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I'm writing a P2P communication app between Android and Windows devices, that relies on Bluetooth as the underline communication channel. I would like to check the version of the Bluetooth protocol being used for each session (i.e. 2.x, 4.0, 4.1, 4.2, etc), in order to make security decisions accordingly (2.x is not very secure, 4.0 is more secure, 4.1 is most secure, etc).

How can that be achieved using API, on either Windows or Android? I'll have to check that for each session and session, because to my understanding, the Bluetooth version is determined as the minimum capability for both parties.

3 Answers 3

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First, the Bluetooth version after 2.1 SSP, e.g. 2.1,3.0,4.x, is basically same secure(however if you are talking about LE security that's another story), you do not need judge the LMP version actually.

Unfortunately Android does not export the remote version to apps, the lower level(Bluedroid) "BTM_ReadRemoteVersion", this function can get remote LMP version.

Your understanding is partial right, "Bluetooth version is determined as the minimum capability for both parties.", both host and controller's capability was defined by their minimum versions.

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  • Thanks! Leaving LE aside, I read that Bluetooth 2.x uses E0 encryption, which was proven to be insecure, while Bluetooth 4.1 onwards using AES-CCM, which is considered secure. Doesn't that make 4.1 more secure than 2.x?
    – greenmind
    Jul 25, 2016 at 8:04
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    I am not an security expert, however AES-CCM encryption is more security then E0 does not mean E0 is not secure. We still need pick thee BLE up because only LE Secure Connections use the AES-CCM method, and the one reason to introduce AES-CCM to LE is that LE is not secure at BT4.0, i.e. it will transport LTK over air. so, what we need to be done is better to set the security mode as high(e.g. 4) as possible. Jul 25, 2016 at 8:34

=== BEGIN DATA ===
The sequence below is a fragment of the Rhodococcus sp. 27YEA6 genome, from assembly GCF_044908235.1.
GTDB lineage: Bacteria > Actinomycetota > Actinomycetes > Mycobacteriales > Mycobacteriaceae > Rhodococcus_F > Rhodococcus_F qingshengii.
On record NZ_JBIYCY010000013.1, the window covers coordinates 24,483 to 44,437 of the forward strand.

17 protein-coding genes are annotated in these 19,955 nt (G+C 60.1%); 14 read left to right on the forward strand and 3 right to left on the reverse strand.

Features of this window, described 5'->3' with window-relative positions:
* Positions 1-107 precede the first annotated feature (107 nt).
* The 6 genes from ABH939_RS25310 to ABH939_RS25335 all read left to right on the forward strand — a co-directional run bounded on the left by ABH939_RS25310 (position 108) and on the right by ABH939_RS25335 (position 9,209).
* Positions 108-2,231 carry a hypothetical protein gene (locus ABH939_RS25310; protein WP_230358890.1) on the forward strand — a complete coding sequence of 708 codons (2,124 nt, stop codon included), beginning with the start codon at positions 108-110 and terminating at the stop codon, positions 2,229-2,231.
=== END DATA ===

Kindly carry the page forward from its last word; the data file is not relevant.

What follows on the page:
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I found a way to determine the version using Android logcat. During BT connection, I look for this line:

bt_btif_dm: remote version info [aa:bb:cc:dd:ee:ff]: 8, 2, 100

The first digit (8) is the LMP version, which corresponds to a Core Bluetooth version. (In this case, 8 means Bluetooth 4.2)

This does not solve my problem completely, because starting at Android JB an app cannot read the logcat anymore (except for its own logs). However, this is a good start... will update if I find anything else.

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  • Have you found anything else? Jul 24, 2019 at 1:14
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try this

BluetoothAdapter mBluetoothAdapter = BluetoothAdapter.getDefaultAdapter();
Set<BluetoothDevice> Devices = mBluetoothAdapter.getBondedDevices();

List<String> s = new ArrayList<String>();
for(BluetoothDevice bt : pairedDevices)
   s.add(bt.getVersion());
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    I don't see getVersion() method for BluetoothDevice class, and the latest mention for it in AOSP code seems to be in Android Donut (1.6), back in 2009
    – greenmind
    Jul 24, 2016 at 10:55
  • Its not available now, any other suggestions?
    – Anant Shah
    Jul 22, 2021 at 12:30

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